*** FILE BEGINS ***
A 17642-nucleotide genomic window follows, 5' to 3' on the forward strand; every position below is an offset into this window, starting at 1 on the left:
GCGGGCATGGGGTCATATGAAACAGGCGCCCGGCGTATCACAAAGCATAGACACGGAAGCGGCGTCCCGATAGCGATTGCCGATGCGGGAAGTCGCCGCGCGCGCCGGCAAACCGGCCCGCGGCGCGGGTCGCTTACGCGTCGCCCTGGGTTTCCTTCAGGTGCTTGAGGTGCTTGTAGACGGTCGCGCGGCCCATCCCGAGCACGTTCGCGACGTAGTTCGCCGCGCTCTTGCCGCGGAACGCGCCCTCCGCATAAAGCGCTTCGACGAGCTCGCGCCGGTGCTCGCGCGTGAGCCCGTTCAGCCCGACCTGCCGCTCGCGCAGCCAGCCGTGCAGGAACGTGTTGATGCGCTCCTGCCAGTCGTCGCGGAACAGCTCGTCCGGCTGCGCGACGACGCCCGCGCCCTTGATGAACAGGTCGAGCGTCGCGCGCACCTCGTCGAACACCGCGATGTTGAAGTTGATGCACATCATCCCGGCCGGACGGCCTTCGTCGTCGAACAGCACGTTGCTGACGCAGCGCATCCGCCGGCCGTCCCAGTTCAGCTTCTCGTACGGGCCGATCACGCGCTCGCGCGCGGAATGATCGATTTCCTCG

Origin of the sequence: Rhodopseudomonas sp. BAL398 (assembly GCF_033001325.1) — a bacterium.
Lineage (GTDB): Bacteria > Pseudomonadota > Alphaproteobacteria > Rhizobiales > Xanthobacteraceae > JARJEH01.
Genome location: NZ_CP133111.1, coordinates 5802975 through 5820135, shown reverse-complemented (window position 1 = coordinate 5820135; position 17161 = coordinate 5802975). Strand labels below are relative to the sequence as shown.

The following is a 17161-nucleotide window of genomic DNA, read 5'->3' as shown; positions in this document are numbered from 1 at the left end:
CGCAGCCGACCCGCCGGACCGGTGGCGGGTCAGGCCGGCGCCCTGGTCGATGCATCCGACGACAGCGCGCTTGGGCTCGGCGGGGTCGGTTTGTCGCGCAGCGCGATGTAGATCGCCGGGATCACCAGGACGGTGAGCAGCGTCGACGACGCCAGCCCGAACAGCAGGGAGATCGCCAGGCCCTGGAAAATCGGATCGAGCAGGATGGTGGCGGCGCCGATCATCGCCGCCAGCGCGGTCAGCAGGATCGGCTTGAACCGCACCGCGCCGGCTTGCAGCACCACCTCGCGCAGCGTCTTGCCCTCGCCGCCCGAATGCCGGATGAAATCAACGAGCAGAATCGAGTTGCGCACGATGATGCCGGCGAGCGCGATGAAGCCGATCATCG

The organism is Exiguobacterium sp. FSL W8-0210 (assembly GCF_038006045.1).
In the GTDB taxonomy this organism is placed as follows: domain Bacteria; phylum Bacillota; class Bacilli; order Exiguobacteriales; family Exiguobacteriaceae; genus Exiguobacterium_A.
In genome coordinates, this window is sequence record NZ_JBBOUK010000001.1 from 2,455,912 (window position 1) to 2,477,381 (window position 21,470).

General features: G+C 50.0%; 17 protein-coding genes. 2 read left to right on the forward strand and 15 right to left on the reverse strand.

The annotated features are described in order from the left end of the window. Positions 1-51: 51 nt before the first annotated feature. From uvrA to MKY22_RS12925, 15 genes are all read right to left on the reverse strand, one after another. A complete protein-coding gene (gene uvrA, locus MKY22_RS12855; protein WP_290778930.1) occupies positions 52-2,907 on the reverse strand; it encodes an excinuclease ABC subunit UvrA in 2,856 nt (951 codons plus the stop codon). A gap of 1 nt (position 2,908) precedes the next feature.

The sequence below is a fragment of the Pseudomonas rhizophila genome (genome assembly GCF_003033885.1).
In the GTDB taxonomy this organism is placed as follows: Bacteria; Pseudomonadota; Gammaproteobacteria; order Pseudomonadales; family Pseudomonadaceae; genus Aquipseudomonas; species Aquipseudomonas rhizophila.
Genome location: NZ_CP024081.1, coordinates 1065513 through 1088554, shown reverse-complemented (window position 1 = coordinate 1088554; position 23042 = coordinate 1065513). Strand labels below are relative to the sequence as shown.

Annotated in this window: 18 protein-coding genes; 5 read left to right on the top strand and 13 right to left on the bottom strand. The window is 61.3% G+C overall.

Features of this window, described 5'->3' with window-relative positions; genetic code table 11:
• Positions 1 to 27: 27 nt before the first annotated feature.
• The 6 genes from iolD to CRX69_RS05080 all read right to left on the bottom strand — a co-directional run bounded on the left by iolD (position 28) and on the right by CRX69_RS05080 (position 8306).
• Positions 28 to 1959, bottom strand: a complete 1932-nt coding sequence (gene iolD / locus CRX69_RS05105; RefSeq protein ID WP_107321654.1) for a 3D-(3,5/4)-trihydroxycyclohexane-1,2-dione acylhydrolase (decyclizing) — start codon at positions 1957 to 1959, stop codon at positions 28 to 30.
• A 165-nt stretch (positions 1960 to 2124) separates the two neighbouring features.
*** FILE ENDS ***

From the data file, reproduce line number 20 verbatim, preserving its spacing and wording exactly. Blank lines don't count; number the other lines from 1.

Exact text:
• Positions 28 to 1959, bottom strand: a complete 1932-nt coding sequence (gene iolD / locus CRX69_RS05105; RefSeq protein ID WP_107321654.1) for a 3D-(3,5/4)-trihydroxycyclohexane-1,2-dione acylhydrolase (decyclizing) — start codon at positions 1957 to 1959, stop codon at positions 28 to 30.